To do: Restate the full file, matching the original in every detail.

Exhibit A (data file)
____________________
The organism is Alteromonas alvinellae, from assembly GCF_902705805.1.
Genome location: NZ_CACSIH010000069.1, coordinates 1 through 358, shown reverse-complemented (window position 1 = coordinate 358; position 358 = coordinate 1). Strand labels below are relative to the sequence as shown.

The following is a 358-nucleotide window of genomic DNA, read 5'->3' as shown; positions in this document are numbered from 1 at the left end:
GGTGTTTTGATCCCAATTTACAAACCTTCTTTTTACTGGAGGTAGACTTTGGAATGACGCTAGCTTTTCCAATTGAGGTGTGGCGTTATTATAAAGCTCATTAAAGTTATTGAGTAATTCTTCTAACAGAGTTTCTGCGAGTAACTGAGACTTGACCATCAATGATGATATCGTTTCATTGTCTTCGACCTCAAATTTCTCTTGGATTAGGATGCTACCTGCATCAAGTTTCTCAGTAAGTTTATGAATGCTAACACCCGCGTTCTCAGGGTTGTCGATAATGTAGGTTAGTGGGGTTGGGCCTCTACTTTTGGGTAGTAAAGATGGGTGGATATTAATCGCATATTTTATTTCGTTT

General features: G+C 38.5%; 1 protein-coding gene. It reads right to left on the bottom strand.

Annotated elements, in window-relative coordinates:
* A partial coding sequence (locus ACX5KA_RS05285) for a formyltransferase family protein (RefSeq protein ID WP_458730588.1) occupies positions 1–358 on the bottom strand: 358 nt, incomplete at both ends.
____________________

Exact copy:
The organism is Alteromonas alvinellae, from assembly GCF_902705805.1.
Genome location: NZ_CACSIH010000069.1, coordinates 1 through 358, shown reverse-complemented (window position 1 = coordinate 358; position 358 = coordinate 1). Strand labels below are relative to the sequence as shown.

The following is a 358-nucleotide window of genomic DNA, read 5'->3' as shown; positions in this document are numbered from 1 at the left end:
GGTGTTTTGATCCCAATTTACAAACCTTCTTTTTACTGGAGGTAGACTTTGGAATGACGCTAGCTTTTCCAATTGAGGTGTGGCGTTATTATAAAGCTCATTAAAGTTATTGAGTAATTCTTCTAACAGAGTTTCTGCGAGTAACTGAGACTTGACCATCAATGATGATATCGTTTCATTGTCTTCGACCTCAAATTTCTCTTGGATTAGGATGCTACCTGCATCAAGTTTCTCAGTAAGTTTATGAATGCTAACACCCGCGTTCTCAGGGTTGTCGATAATGTAGGTTAGTGGGGTTGGGCCTCTACTTTTGGGTAGTAAAGATGGGTGGATATTAATCGCATATTTTATTTCGTTT

General features: G+C 38.5%; 1 protein-coding gene. It reads right to left on the bottom strand.

Annotated elements, in window-relative coordinates:
* A partial coding sequence (locus ACX5KA_RS05285) for a formyltransferase family protein (RefSeq protein ID WP_458730588.1) occupies positions 1–358 on the bottom strand: 358 nt, incomplete at both ends.